In fact, from my experience, the only elements that have really been confusing for me have been the "Set" methods that don’t /actually/ set values until sometime latter in execution.

    For example, Mouse.SetPosition(…), "Sets the position of the mouse cursor…", and Texture2D.SetData<…>(…), "Copies array data to the texture." To me, those descriptions infer that the new value is set immediately.

    I heavily rely on the meta data summaries that exist for these methods… If they had only read "…at a latter time" or "…on a different thread" or something to give me a clue that if I were to immediately access that data afterwards, it would not yet be available/updated.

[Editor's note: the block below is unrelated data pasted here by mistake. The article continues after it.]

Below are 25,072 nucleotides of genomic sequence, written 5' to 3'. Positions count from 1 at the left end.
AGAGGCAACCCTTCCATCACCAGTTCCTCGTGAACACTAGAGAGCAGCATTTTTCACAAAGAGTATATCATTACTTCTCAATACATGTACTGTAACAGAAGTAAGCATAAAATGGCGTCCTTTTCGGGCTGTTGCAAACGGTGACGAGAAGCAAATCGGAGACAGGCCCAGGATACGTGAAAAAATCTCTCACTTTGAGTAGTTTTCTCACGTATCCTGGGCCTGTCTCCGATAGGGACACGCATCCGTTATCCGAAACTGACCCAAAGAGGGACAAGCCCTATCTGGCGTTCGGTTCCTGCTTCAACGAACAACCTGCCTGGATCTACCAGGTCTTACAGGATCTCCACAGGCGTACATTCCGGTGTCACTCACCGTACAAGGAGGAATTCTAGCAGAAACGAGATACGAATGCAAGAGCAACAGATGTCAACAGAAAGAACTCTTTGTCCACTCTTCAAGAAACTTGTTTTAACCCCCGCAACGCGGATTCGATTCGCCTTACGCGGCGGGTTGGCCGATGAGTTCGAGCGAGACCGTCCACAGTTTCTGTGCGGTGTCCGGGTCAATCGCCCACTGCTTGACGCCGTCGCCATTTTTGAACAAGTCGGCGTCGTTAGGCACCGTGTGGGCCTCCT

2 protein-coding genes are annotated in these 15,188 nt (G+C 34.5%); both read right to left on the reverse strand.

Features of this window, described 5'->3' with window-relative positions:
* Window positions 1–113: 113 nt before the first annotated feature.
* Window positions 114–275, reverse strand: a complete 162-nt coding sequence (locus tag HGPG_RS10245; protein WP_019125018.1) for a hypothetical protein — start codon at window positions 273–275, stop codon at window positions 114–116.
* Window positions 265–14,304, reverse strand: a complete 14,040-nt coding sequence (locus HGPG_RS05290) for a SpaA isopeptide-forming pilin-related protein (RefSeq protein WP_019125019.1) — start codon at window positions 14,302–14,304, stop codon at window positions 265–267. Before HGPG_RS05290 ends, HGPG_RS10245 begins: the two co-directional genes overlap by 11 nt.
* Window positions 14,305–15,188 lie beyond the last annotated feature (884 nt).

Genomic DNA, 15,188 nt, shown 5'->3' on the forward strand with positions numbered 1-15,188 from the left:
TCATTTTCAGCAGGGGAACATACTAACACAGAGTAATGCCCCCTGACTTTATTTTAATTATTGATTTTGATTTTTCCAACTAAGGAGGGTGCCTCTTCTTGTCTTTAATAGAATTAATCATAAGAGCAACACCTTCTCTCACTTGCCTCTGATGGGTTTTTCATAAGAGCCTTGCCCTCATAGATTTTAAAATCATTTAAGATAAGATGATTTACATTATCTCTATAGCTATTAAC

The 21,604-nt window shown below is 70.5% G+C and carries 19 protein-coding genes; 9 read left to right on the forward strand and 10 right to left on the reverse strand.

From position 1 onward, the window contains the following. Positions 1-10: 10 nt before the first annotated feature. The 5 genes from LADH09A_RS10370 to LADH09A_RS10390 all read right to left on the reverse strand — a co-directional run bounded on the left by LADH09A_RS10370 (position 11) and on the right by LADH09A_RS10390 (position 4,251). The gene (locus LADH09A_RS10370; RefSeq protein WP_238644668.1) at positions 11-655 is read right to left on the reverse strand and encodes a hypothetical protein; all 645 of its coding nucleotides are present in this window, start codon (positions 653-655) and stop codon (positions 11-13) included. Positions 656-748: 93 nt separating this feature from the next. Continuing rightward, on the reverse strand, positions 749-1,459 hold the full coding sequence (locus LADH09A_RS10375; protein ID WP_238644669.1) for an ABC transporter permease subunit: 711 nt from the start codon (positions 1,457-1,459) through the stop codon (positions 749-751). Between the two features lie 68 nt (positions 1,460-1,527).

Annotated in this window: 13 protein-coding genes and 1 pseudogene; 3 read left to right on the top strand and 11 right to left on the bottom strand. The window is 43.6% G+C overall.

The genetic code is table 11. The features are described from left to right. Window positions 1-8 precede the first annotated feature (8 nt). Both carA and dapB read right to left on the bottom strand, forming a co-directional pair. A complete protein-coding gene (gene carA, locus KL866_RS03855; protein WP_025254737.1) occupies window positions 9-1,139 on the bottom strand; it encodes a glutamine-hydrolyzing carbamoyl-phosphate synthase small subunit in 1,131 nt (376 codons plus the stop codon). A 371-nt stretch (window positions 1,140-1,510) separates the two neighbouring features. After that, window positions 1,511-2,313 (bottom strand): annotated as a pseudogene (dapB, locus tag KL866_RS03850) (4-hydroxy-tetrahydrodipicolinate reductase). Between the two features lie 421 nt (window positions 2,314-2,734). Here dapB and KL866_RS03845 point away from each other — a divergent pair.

I feel that those brief and concise meta data descriptions have been a great tool in learning the API, but should be just a little more descriptive for those situations.

    Great job overall, though! I’m having a blast! 🙂

  27. Will Robinson says:

    Just to add my agreement with the person above who said that the XBox 360 support in XNA is currently not a serious platform.

    Honestly, guys. What genius came up with the idea of using a JIT-centred interpreted language as the lead homebrew platform on a console with an in-order processor? It seems like the most absurd idea imaginable.

  28. ShawnHargreaves says:

    > JIT-centred interpreted

    Uh… JIT compiled vs. interpreted are totally different things!

  29. Thomas says:

    So… this has changed, right. Too bad.